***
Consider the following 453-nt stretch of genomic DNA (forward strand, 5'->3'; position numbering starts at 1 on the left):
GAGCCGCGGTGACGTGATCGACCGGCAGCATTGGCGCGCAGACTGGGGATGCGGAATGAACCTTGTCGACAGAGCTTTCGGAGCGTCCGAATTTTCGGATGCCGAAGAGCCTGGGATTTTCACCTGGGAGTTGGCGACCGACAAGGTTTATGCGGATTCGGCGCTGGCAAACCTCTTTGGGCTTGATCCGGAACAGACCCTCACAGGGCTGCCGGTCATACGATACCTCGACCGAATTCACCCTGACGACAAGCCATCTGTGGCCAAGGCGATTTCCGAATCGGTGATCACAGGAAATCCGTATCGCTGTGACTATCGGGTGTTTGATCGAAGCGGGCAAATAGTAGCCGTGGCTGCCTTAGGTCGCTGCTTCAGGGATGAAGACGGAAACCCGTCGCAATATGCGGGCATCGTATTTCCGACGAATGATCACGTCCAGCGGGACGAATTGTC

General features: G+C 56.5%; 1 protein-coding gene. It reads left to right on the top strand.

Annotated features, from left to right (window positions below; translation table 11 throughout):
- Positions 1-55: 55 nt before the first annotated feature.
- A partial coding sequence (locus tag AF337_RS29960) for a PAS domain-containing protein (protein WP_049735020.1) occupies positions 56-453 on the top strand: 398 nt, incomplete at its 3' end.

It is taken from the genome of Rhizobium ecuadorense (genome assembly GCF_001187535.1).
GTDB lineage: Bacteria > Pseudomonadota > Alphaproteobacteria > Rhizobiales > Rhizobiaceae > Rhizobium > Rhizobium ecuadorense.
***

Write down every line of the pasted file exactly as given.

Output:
Consider the following 453-nt stretch of genomic DNA (forward strand, 5'->3'; position numbering starts at 1 on the left):
GAGCCGCGGTGACGTGATCGACCGGCAGCATTGGCGCGCAGACTGGGGATGCGGAATGAACCTTGTCGACAGAGCTTTCGGAGCGTCCGAATTTTCGGATGCCGAAGAGCCTGGGATTTTCACCTGGGAGTTGGCGACCGACAAGGTTTATGCGGATTCGGCGCTGGCAAACCTCTTTGGGCTTGATCCGGAACAGACCCTCACAGGGCTGCCGGTCATACGATACCTCGACCGAATTCACCCTGACGACAAGCCATCTGTGGCCAAGGCGATTTCCGAATCGGTGATCACAGGAAATCCGTATCGCTGTGACTATCGGGTGTTTGATCGAAGCGGGCAAATAGTAGCCGTGGCTGCCTTAGGTCGCTGCTTCAGGGATGAAGACGGAAACCCGTCGCAATATGCGGGCATCGTATTTCCGACGAATGATCACGTCCAGCGGGACGAATTGTC

General features: G+C 56.5%; 1 protein-coding gene. It reads left to right on the top strand.

Annotated features, from left to right (window positions below; translation table 11 throughout):
- Positions 1-55: 55 nt before the first annotated feature.
- A partial coding sequence (locus tag AF337_RS29960) for a PAS domain-containing protein (protein WP_049735020.1) occupies positions 56-453 on the top strand: 398 nt, incomplete at its 3' end.

It is taken from the genome of Rhizobium ecuadorense (genome assembly GCF_001187535.1).
GTDB lineage: Bacteria > Pseudomonadota > Alphaproteobacteria > Rhizobiales > Rhizobiaceae > Rhizobium > Rhizobium ecuadorense.